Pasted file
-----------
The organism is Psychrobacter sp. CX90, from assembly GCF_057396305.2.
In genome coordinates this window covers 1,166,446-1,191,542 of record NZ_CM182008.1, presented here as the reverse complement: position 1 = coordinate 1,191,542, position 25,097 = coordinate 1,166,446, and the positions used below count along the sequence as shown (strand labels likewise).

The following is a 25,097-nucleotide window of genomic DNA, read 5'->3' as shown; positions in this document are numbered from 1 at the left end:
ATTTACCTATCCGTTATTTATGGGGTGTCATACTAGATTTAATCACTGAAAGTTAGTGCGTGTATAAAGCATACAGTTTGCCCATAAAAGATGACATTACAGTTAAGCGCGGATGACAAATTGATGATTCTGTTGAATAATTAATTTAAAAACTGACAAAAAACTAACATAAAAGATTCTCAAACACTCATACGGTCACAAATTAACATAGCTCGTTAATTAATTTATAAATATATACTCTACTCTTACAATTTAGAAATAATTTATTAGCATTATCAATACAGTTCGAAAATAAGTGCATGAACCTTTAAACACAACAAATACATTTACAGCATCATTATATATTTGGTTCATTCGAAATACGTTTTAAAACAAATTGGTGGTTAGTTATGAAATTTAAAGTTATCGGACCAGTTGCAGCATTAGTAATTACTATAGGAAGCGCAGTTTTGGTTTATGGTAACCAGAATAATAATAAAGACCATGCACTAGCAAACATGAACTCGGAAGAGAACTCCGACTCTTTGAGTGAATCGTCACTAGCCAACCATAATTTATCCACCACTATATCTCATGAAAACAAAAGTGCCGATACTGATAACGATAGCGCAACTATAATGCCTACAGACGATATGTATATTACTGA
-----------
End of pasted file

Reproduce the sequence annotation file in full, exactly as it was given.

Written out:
The organism is Psychrobacter sp. CX90, from assembly GCF_057396305.2.
In genome coordinates this window covers 1,166,446-1,191,542 of record NZ_CM182008.1, presented here as the reverse complement: position 1 = coordinate 1,191,542, position 25,097 = coordinate 1,166,446, and the positions used below count along the sequence as shown (strand labels likewise).

The following is a 25,097-nucleotide window of genomic DNA, read 5'->3' as shown; positions in this document are numbered from 1 at the left end:
ATTTACCTATCCGTTATTTATGGGGTGTCATACTAGATTTAATCACTGAAAGTTAGTGCGTGTATAAAGCATACAGTTTGCCCATAAAAGATGACATTACAGTTAAGCGCGGATGACAAATTGATGATTCTGTTGAATAATTAATTTAAAAACTGACAAAAAACTAACATAAAAGATTCTCAAACACTCATACGGTCACAAATTAACATAGCTCGTTAATTAATTTATAAATATATACTCTACTCTTACAATTTAGAAATAATTTATTAGCATTATCAATACAGTTCGAAAATAAGTGCATGAACCTTTAAACACAACAAATACATTTACAGCATCATTATATATTTGGTTCATTCGAAATACGTTTTAAAACAAATTGGTGGTTAGTTATGAAATTTAAAGTTATCGGACCAGTTGCAGCATTAGTAATTACTATAGGAAGCGCAGTTTTGGTTTATGGTAACCAGAATAATAATAAAGACCATGCACTAGCAAACATGAACTCGGAAGAGAACTCCGACTCTTTGAGTGAATCGTCACTAGCCAACCATAATTTATCCACCACTATATCTCATGAAAACAAAAGTGCCGATACTGATAACGATAGCGCAACTATAATGCCTACAGACGATATGTATATTACTGA